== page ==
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At first, Macbeth feels confident that no harm can come to him unless the prophecies of the witches come true. He has no fear. He's playing the part of a despicable tyrant to everyone around him. Those who still serve him do so out of fear rather than loyalty. He's arrogant, calling his servants cowards, and he considers the opposing army to be lazy and self-indulgent. He appears to lose courage temporarily after he's told a large army is approaching, but then he dismisses the news, just as he dismisses the news of the doctor concerning his wife.
And his arrogance increased as he never thought it his wildest dream that what the apparitions said to him would come true, specifically the prophecy about "no man born of woman will harm MacBeth." So when he heard about Birnam Wood approaching the castle he wasn't concerned. However, we know that pride was before his crash when he learned what that prophecy really meant for him. Even then MacBeth thought he could outwit was was already forordained for him.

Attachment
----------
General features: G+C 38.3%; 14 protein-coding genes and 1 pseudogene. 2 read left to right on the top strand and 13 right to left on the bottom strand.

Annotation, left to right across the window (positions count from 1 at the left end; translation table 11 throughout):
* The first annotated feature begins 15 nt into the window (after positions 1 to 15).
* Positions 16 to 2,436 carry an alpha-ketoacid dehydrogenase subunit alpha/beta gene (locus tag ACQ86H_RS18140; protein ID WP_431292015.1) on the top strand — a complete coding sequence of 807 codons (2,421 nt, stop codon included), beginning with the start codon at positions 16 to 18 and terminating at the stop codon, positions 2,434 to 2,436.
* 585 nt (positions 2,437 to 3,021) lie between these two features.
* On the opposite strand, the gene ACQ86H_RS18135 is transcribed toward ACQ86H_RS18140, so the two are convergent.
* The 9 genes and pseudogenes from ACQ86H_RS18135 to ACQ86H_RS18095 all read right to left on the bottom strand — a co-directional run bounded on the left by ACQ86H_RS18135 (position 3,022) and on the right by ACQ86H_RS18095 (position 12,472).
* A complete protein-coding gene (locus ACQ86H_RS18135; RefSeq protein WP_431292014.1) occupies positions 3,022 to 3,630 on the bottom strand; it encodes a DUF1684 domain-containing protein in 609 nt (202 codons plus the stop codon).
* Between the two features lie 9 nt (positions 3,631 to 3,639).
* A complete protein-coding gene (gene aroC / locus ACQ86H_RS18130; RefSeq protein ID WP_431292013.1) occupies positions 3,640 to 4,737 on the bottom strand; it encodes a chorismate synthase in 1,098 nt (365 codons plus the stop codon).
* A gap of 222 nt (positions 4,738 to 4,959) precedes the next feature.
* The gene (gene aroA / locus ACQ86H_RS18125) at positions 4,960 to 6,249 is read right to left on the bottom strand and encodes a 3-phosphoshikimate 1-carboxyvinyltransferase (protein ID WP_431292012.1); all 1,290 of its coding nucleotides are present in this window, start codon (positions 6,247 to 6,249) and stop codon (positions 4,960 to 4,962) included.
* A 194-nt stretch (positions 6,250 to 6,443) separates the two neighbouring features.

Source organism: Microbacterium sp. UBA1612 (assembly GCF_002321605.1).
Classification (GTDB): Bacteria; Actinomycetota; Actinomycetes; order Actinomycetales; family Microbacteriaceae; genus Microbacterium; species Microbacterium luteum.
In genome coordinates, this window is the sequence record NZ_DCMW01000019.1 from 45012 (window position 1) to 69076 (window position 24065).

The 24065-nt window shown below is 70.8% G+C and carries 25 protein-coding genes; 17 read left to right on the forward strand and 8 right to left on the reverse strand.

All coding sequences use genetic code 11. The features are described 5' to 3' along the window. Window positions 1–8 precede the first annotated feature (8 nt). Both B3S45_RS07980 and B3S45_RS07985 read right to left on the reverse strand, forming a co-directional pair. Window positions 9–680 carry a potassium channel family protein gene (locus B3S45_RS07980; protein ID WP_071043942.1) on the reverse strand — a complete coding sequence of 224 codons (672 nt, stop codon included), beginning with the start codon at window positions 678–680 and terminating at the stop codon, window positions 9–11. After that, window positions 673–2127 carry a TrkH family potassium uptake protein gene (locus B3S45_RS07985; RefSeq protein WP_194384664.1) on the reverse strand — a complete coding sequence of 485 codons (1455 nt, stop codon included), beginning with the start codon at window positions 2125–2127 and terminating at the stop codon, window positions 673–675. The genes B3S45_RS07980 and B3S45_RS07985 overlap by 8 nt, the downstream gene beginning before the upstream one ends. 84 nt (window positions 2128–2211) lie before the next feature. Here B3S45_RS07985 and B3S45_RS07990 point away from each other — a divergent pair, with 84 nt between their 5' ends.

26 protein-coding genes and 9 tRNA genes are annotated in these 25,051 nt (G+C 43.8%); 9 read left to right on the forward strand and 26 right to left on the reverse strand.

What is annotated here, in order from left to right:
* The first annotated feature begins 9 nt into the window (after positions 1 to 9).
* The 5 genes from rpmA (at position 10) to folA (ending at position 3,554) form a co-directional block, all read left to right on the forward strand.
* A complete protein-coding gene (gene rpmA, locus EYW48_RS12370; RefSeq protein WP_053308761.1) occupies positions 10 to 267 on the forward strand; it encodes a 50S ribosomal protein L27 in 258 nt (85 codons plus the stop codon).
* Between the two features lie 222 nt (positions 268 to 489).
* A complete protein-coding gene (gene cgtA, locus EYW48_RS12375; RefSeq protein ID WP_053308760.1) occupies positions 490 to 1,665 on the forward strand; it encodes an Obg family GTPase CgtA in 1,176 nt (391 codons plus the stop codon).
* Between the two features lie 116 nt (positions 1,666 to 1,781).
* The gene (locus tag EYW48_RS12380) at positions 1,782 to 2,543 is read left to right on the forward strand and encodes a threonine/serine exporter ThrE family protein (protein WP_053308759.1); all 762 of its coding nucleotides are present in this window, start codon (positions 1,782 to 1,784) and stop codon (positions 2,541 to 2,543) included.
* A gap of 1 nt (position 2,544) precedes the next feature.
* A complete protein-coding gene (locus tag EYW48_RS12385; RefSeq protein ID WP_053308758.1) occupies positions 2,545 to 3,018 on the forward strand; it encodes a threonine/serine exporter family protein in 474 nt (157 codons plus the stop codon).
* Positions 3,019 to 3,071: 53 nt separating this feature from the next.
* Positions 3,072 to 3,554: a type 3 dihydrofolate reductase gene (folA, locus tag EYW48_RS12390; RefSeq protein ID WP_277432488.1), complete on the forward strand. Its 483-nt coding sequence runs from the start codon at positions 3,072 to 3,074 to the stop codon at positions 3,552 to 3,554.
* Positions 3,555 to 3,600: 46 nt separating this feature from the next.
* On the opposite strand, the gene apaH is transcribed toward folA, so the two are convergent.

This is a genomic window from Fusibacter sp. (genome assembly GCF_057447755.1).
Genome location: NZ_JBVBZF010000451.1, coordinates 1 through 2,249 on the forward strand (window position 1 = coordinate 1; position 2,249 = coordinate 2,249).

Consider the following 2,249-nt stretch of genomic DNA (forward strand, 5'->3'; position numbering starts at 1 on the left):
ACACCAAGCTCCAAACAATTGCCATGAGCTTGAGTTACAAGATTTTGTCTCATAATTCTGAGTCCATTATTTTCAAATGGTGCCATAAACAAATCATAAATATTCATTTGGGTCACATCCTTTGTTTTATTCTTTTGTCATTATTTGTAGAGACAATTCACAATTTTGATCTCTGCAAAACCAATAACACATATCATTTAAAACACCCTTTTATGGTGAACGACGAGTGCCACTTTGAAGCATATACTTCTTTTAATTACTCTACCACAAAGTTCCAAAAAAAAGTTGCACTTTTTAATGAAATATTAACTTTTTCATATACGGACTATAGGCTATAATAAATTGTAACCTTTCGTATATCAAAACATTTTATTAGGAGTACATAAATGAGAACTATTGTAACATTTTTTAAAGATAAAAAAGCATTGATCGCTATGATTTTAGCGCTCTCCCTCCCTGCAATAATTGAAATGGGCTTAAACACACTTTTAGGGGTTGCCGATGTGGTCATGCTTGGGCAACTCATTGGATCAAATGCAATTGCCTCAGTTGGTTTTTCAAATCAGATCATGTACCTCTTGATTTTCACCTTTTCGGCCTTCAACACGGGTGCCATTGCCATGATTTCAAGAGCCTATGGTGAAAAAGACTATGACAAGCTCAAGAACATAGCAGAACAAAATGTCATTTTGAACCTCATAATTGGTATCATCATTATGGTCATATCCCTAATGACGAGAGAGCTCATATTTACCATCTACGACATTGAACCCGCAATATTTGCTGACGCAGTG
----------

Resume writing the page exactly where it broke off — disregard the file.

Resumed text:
Macbeth's attitude is that of a vexed, worried man, over-confident yet anxious. Eventhough he had full faith in the Witches prophecies, he sub consciously knew that he had understood their prophecies on their face-values and that they had probably meant a LOT more than was obvious from the words that they used. This built and gave way to innate tension and worry. And like most people, he intended to cover up his worry and anxiousness by a cloak of frustration and anger. He was in a rage with his servants and soldiers. He oozes over confidence when he is told that a large army is approaching by dismissing it for unreal. He also asks the doctor to being his land to health by examining its urine and then, curing it off its sickly disease (that of war and impending doom). When the doctor tells him of his wife's health conditions which could not be cured by any kind of mdeicine, he dismisses off that news as well.
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